Staff Profile: Chef Andy Schultz

By: Sam Klee ‘16

Published on

Chef Andy in kitchen

Most Aquinas students can easily recall memorable evenings in Wege Cafeteria. It has become a place for many to refuel, de-stress, and be with friends when life has become consumed with classes and studying. Food is one of the quintessential elements of a student’s overall college experience, and its quality is of chief concern at Aquinas. In collaboration with Creative Dining Services, Aquinas College welcomed Chef Andy Schultz as the new Executive Chef for AQ dining services in February 2013. Schultz brings a passion for the culinary arts and a vision of quality food for students.

Cooking has always been part of Schultz’s life. His parents met while in culinary school - the same school where he would later meet his wife. “I’ve been in the business my whole life,” he said. “My first birthday present was a French knife (which is what most chefs use for utility knives and everyday use). My dad tried to talk me out of it, but it worked out well, and I’ve been enjoying it ever since. Wouldn’t trade it for anything else.”

A native to Michigan’s west side, Schultz originally hails from Lowell. He attended culinary school at age 17, immediately after high school, and was the youngest student in culinary school at that time. After earning an Associate’s Degree in Culinary Arts, he and his wife moved to Hawaii for a two-year internship. Upon its completion they moved to Colorado, where Schultz served as a chef with Creative Dining Services for a time, before eventually transferring to Aquinas and returning to his Michigan home.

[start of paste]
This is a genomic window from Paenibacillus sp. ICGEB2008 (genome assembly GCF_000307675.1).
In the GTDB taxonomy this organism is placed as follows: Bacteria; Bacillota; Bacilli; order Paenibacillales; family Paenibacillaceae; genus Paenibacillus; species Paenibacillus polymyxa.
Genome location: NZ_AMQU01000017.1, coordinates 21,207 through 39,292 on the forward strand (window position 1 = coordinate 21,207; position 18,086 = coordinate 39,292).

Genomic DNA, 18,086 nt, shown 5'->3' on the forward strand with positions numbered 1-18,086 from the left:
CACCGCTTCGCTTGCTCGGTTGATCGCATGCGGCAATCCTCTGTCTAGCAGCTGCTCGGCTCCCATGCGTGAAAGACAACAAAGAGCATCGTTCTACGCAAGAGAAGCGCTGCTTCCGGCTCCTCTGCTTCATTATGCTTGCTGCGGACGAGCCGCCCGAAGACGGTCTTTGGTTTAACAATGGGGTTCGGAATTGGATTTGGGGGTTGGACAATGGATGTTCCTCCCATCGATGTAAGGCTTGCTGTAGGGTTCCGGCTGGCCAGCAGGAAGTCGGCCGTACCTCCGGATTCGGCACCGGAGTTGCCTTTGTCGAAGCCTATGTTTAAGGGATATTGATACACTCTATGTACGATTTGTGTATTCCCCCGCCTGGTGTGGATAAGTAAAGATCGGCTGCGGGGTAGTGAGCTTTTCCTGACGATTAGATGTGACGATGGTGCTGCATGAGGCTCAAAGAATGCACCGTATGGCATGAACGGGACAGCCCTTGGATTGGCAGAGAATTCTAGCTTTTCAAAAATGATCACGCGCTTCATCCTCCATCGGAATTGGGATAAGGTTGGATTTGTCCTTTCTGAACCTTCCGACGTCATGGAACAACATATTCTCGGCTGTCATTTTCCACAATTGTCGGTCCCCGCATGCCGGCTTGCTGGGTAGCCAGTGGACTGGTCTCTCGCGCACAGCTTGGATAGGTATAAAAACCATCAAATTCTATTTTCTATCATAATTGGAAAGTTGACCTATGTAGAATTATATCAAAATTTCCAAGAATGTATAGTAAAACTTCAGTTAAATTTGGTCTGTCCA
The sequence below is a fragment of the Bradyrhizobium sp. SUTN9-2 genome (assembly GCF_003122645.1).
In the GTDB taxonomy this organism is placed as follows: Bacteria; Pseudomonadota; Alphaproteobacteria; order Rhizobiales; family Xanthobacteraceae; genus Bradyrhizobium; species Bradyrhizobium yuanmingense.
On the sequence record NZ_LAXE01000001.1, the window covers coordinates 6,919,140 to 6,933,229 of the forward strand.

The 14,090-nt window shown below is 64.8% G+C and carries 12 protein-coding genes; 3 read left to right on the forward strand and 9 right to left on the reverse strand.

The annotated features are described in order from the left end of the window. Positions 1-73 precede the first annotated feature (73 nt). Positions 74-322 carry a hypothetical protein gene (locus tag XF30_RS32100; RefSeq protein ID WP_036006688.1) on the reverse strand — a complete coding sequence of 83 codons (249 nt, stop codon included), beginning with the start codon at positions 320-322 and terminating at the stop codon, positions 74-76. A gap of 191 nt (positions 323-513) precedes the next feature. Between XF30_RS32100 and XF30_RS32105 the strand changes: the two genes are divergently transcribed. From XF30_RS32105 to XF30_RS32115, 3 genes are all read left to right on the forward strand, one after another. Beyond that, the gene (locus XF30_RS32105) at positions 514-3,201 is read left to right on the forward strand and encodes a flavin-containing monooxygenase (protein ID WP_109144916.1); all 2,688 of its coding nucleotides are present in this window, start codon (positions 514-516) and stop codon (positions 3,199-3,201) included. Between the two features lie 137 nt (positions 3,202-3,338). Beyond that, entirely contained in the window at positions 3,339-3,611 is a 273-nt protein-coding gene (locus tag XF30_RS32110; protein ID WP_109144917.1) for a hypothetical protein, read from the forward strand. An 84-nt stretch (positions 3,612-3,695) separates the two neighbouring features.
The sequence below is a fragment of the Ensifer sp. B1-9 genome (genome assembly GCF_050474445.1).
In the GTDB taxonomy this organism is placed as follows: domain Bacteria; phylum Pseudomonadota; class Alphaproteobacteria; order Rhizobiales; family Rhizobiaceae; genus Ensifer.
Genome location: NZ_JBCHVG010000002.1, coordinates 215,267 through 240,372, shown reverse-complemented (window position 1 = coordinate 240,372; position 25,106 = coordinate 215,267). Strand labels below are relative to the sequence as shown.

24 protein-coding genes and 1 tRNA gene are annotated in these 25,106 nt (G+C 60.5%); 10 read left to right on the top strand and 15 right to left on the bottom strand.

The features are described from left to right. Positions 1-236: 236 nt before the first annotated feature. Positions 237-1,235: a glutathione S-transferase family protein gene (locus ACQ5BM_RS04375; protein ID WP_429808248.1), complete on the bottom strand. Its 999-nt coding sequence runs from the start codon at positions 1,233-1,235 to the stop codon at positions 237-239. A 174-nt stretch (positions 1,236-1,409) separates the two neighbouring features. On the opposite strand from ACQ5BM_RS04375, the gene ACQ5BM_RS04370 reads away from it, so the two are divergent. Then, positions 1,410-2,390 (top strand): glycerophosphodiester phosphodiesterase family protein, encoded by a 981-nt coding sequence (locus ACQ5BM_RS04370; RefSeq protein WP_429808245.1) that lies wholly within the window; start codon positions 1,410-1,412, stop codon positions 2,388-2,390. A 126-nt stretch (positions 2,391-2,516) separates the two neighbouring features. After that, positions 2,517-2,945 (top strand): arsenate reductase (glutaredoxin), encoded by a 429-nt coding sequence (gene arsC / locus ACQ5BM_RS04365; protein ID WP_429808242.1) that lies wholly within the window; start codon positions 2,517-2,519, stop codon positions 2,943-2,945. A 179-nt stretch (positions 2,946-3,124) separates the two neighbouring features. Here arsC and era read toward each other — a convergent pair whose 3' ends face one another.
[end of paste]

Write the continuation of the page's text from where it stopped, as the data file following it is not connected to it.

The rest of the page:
Coming to Aquinas, Schultz said that his experience so far has been extremely positive. “It’s been great, a lot of good challenges and new ideas,” he said. “Every day is a new challenge, which is something I was looking for when I came back to Michigan and Aquinas.”

Especially important to Schultz is his vision of bringing healthy, local food products to the Aquinas community. Too often college food is stereotyped as unhealthy calorie-fests, yet Schultz wants to change this negative perception through presenting students with fresh alternatives. “I just like to bring in fresh, local ingredients,” he said. “Ninety percent of the ingredients for dishes we provide in the kitchen are from scratch. I can tell a difference, and the students and clients we’re serving can tell the difference from more pre-made products as well. We went to the student body last semester, and that was one of the things they wanted to see. So we provided it, and it’s been well-received, which is great! We’re trying to introduce new products and ingredients to the students than they’re used to growing up with - so one could see this as a bit of education they can take with them for the rest of their lives.”

This mission for a better dining experience has been highly collaborative. Schultz sees input from students, faculty, and staff as very important, and their support as crucial to overall success. Consequently, he encouraged all to take part in the process. “Don’t be afraid to come to me about any concerns, comments or suggestions. I take feedback well, I’m open to anything and am willing to try anything that will go well here, at Wege, Brookby, or any of our other events. So, fill out the comment cards! Email me! And I’ll get back to you as soon as I can.”